CrossFit Discussion Board  

Go Back   CrossFit Discussion Board > CrossFit Forum > Exercises
CrossFit Home Forum Site Rules CrossFit FAQ Search Today's Posts Mark Forums Read

Exercises Movements, technique & proper execution

Reply
 
Thread Tools
Old 07-18-2007, 11:11 PM   #1
Wayne Nelson
Member Wayne Nelson is offline
 
Profile:
Join Date: Apr 2007
Location: Roseville/Crockett  California
Posts: 114
The advice on the Main Page in the post on sit ups with its link to the article by Koch, Blom, and Jacob fails to reflect current scientific evidence or follow recommendations made in today's literature for core training.

The key function of the abdominals is for core/spinal stabilization. The key function of the rectus abdominus is trunk flexion. EMG studies have demonstrated that regional activation of the rectus abdominus is impossible, that the muscle cannot contract regionally.

EMG Studies have demonstrated that the psoas only activates when there is hip flexion and very minimally involved during the sit-up if there is no hip movement.

Spinal disc compression during the sit up exceeds NIOSH's minimum limit for repetitive loading. This level does not include repetitive flexion affects or shear forces that occur concurrent with each repetition during the sit up. Flexion of the lumbar disc has been demonstrated to the primary cause of lumbar disc herniation. When forward bending is performed in a neutral spine this risk is essentially eliminated. When compression to the lumbar spine occurs in neutral or extension failure occurs at the vertebral endplates, not the disc.

My final comment concerns the function of the abdominal musculature: stabilization and endurance. Curl ups, as dangerous as they are to the lumbar spine, do little to improve the function of the core muscles. Without a properly balance program curl ups create a flexion imbalance of the core muscles dominating core balance and overpowering the extensors. A loss of extensor endurance relative to flexor endurance has been demonstrated to correlate with and result from low back pain and injury.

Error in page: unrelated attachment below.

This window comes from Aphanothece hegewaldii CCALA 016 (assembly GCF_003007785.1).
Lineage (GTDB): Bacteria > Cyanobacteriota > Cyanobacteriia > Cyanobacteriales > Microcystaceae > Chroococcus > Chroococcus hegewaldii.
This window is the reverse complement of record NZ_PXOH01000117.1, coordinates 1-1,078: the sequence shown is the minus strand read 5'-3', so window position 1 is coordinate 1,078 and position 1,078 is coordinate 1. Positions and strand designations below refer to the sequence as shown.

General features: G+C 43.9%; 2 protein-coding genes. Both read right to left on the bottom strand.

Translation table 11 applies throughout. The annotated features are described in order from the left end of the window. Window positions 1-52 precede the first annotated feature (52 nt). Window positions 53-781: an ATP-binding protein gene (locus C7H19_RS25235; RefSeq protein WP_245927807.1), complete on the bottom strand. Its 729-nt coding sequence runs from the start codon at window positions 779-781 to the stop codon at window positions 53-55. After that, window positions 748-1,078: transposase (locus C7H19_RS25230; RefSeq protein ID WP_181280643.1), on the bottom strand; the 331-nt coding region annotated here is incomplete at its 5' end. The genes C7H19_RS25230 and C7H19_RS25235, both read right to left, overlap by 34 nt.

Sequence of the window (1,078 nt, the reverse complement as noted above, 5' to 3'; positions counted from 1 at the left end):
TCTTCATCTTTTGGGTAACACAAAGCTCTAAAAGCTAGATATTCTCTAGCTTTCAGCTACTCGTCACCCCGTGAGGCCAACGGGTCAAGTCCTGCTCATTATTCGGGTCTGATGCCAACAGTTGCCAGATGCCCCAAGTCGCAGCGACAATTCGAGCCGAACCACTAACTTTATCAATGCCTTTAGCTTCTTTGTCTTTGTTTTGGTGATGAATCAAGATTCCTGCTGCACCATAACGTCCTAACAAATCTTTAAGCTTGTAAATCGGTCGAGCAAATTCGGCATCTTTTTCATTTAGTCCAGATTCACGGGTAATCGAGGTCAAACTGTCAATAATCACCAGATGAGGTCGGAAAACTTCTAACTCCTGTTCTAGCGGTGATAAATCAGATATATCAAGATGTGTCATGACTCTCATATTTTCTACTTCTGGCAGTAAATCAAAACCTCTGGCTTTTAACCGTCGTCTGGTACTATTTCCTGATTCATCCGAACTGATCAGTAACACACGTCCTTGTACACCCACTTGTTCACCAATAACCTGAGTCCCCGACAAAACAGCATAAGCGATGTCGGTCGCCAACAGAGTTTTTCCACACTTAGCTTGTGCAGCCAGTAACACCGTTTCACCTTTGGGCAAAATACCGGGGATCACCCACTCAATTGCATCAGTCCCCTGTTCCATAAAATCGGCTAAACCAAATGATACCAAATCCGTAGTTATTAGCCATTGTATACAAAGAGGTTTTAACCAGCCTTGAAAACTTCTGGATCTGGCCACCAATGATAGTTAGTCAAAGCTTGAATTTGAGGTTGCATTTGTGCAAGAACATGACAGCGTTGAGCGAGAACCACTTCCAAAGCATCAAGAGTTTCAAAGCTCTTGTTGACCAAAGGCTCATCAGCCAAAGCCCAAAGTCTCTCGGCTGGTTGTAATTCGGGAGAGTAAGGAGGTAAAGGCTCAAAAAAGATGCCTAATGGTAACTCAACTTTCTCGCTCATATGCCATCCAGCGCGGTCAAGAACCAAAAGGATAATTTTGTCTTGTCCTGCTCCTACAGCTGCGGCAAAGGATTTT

There are plenty of exercises for core training that target the core more appropriately and provide a margin of safety that far exceeds the curl up. Given the current evidence one should only give academic interest to this article and should follow sound evidence when designing an appropriate core-training program.

For references see “Core 1” attachment under a previous post.
  Reply With Quote
Old 07-19-2007, 02:41 AM   #2
Thomas Grippo
Member Thomas Grippo is offline
 
Profile:
Join Date: Oct 2006
Location: Basking Ridge  NJ
Posts: 44
I like Siff's rant:

*role: stabilize/mobilize
*straight leg sit-up - avoid hip flexion
*Eastern Nations take
*train them for strength like any other muscle
  Reply With Quote
Old 07-19-2007, 08:44 AM   #3
Wayne Nelson
Member Wayne Nelson is offline
 
Profile:
Join Date: Apr 2007
Location: Roseville/Crockett  California
Posts: 114
"train them for strength like any other muscle"

Taken from a bodybuilding site, it even sounds like a bodybuilding approach! As I understand it, CF focuses on training to improve functional performance.
  Reply With Quote
Old 07-19-2007, 09:03 AM   #4
Lincoln Brigham
Member Lincoln Brigham is offline
 
Lincoln Brigham's Avatar
 
Profile:
Join Date: May 2003
Location: Kirkland  WA
Posts: 3,987
The NIOSH is in charge of monitoring industrial accidents. Accidents are the primary cause of disc herniation, not situps. As far as I know the NIOSH has never trained a single person for fitness. They are not experts in the field of fitness, not by any stretch of the imagination.

Crossfit incorporates a TON of extensor exercises in addition to flexion. In fact, if anything the Crossfit WODs favor posterior chain exercises. I'm surprised you haven't noticed that.
  Reply With Quote
Old 07-19-2007, 09:14 AM   #5
Gerhard Lavin
Member Gerhard Lavin is offline
 
Profile:
Join Date: Jun 2005
Location: Berlin  Germany